- Will we be touching on what to do if Ghidra can’t find cross-references because the pointers are some +value off from the virtual addresses in this course? (trying to reverse some firmware blob)
- When looking at firmware blobs, properly creating a memory map is very important, and may be the reason why you’re having issues with XRefs.. This can be done from within ghidra by clicking on the memory viewer, or by writing a loader / script to perform this for you. It is important to also create relevant RAM regions when working with firmware images as these are often where the XRefs will be located.
- Thank you for the amazing tour of the tools, but what is the "goal" - what can we expect to do with all this? :)
- The goal of this course is to familiarize students with the concepts behind reverse engineering software, and provide a base understanding of how to use Ghidra to solve binary puzzles and challenges.
- By the end of this course, students will be comfortable loading x86_64 ELF files into Ghidra and be able to analyze them.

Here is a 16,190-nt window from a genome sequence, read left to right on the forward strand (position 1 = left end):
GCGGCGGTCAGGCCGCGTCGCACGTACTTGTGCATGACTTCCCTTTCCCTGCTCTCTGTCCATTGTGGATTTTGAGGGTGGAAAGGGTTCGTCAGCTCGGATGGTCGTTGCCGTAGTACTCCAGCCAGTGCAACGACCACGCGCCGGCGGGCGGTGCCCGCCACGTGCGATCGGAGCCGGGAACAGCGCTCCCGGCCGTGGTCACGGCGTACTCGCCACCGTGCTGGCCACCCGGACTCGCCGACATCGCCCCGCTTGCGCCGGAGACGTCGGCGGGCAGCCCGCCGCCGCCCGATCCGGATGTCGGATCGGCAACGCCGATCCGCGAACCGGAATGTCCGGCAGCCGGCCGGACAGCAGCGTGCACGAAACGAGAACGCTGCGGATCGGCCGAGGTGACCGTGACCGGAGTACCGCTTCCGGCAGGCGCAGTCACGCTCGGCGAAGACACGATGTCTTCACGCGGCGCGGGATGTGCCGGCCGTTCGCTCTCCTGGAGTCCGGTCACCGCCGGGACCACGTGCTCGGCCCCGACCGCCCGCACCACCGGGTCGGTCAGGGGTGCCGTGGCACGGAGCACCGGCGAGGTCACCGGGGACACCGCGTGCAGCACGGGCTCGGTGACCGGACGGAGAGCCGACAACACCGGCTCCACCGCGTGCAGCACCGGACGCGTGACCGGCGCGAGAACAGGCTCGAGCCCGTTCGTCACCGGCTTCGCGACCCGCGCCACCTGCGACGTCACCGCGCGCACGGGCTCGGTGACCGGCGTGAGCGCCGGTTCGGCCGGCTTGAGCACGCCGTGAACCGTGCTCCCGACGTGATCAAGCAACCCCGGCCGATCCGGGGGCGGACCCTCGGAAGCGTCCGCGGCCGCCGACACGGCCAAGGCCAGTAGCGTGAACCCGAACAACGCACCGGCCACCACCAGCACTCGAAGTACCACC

- I thought EABI was for embedded...
06/30/2020 at 17:11 •
Reverse Engineering with Ghidra Class 2
Class 2 outline
Assembly Language / Applying Function Signatures: 3:08
Imports and Exports: 8:49
Control Flow Statements in Assembly Language: 10:23
Switch Statements in Assembly Language: 18:10
Loops in Assembly Language: 24:34
Variables in Assembly Language: 32:42
Functions in Assembly Language: 39:46
Heap Memory: 48:08
Array Accesses in Assembly Language: 50:11
07/03/2020 at 15:18 •
- Where do we get the exercises? The only info I've gotten is on the Eventbrite.
- The exercises are stored on the github page, located here: https://github.com/wrongbaud/hackaday-u
- I tried Gidra on two firmware images I had: an esp32 and STM32 dev board. Since it's a binary blob, it did not provide the ELF info on architecture, so I had to fill it out by hand, and there are many ARM options. I chose ARM Cortex, but it didn't seem to work that well. How do you pick arch from the many ARM options? What would be the right one for this firmware?
- In order to determine the proper CPU architecture, you should start with any applicable datasheets. A lot of the MCUs in those series’ that were mentioned use Cortex cores, but analysis will fall short if you do not properly define the appropriate memory regions, which can be acquired from the relevant datasheet.
- Why arent functions like main() for c++ automatically set to the right parameters?